Just a few hours after visiting Corrie Ten Boom's house we were in Amsterdam touring another house. Anne Frank was a Jewish girl in Amsterdam during World War II, and along with other members of her family, she hid in the back of a warehouse from the Nazi's. She was only twelve, but she recorded her thoughts in 'The Diary of Anne Frank.' Anne and her family eventually would be caught by the Nazis and she would die in the concentration camps. Her diary, discovered by her surviving father after the war, would be published in 1947 and become an international sensation.

The line outside Anne Frank's house was literally a mile long. Literally. Thanks to the ingenuity of Carol Williams who had purchased entry passes for us prior to arriving in Amsterdam,  we were able to skirt the lines. The Anne Frank house told a fascinating story of personal hiding from the Nazis. It was much more 'professional' in terms of a museum when compared to Corrie Ten Boom's house. Steven Spielberg took profits from his movie "Schindler's List" and made the Anne Frank house the beneficiary.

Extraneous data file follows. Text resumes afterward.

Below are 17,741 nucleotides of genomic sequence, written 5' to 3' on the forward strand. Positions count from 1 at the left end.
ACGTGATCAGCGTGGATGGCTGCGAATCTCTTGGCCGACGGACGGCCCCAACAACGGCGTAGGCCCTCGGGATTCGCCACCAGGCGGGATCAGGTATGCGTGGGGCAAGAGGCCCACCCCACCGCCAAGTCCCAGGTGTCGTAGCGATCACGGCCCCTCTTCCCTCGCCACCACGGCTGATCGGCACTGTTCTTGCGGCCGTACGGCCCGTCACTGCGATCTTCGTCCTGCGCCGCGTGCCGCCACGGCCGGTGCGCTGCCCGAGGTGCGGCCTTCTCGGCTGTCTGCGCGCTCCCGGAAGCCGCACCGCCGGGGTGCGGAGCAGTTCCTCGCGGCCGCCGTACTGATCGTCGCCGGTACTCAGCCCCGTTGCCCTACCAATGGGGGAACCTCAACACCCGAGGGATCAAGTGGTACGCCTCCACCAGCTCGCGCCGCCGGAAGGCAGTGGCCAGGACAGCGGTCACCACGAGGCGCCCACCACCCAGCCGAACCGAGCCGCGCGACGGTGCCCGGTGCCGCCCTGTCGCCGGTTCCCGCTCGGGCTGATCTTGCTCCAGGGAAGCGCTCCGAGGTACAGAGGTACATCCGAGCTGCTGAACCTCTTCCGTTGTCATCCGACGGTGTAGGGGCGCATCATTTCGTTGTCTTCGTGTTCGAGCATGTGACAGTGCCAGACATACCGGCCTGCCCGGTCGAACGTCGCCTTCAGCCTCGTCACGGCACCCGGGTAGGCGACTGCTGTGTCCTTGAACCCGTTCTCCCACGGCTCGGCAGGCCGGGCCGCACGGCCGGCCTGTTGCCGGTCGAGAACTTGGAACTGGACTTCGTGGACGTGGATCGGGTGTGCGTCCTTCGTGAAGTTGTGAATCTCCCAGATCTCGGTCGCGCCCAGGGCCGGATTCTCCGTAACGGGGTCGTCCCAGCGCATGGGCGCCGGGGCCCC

But the difference between Anne Frank and Corrie Ten Boom goes far beyond their respective houses. Corrie Ten Boom was hiding others. Anne Frank was hiding herself. Corrie Ten Boom willingly put her life in danger for others; Anne Frank's life was in danger unwillingly. Corrie Ten Boom is the epitome of selfless sacrifice; Anne Frank epitomizes the ability to write well of one's difficulties in life.